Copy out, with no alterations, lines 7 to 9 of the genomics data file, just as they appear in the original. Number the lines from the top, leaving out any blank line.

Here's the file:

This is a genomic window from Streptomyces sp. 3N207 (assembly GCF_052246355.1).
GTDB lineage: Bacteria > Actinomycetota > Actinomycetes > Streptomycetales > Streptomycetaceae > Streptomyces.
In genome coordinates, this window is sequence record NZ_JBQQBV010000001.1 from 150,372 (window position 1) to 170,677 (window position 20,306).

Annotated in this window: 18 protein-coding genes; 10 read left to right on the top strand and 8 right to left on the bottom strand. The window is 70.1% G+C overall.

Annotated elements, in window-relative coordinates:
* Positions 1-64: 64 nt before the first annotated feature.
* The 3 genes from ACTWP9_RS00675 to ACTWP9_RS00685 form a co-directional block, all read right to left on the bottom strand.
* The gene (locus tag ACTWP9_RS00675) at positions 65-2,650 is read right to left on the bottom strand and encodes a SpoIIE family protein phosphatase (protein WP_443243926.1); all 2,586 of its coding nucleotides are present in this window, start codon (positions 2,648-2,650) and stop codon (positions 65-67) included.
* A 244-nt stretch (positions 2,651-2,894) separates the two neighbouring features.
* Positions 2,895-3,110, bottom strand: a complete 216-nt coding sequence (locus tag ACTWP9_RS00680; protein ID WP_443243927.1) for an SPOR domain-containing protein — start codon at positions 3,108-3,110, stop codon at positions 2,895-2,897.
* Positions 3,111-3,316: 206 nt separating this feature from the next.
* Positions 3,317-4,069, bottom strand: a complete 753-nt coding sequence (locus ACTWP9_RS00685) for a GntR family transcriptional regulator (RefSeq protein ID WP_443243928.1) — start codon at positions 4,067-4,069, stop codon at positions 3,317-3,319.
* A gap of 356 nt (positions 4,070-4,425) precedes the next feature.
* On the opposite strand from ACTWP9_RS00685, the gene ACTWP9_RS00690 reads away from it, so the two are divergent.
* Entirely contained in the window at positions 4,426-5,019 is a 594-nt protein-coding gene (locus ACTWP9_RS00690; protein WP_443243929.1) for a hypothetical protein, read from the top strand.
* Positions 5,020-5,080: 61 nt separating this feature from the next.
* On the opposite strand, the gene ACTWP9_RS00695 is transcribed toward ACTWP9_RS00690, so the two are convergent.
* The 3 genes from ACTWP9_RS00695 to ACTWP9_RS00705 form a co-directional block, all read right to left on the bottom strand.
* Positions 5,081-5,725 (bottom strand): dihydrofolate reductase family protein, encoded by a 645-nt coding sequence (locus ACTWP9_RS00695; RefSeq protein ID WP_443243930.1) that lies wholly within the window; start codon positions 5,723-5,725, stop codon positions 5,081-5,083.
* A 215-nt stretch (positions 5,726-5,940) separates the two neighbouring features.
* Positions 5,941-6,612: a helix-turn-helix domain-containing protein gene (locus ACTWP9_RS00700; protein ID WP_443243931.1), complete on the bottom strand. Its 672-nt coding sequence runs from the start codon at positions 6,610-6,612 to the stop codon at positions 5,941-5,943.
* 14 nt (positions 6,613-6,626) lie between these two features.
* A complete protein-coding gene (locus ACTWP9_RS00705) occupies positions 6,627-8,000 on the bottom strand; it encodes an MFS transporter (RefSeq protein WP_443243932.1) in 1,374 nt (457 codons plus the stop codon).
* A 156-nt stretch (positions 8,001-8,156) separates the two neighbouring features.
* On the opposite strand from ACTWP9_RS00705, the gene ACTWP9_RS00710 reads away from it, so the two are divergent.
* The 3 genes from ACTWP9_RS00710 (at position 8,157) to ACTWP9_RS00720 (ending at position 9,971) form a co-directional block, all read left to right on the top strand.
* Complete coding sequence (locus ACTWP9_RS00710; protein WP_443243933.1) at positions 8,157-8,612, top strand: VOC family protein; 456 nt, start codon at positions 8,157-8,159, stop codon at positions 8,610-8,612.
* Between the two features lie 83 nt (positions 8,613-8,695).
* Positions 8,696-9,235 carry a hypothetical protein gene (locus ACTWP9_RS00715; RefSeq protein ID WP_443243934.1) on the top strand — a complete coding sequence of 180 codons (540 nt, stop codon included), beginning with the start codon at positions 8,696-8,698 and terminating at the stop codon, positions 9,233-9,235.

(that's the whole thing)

* The 3 genes from ACTWP9_RS00675 to ACTWP9_RS00685 form a co-directional block, all read right to left on the bottom strand.
* The gene (locus tag ACTWP9_RS00675) at positions 65-2,650 is read right to left on the bottom strand and encodes a SpoIIE family protein phosphatase (protein WP_443243926.1); all 2,586 of its coding nucleotides are present in this window, start codon (positions 2,648-2,650) and stop codon (positions 65-67) included.
* A 244-nt stretch (positions 2,651-2,894) separates the two neighbouring features.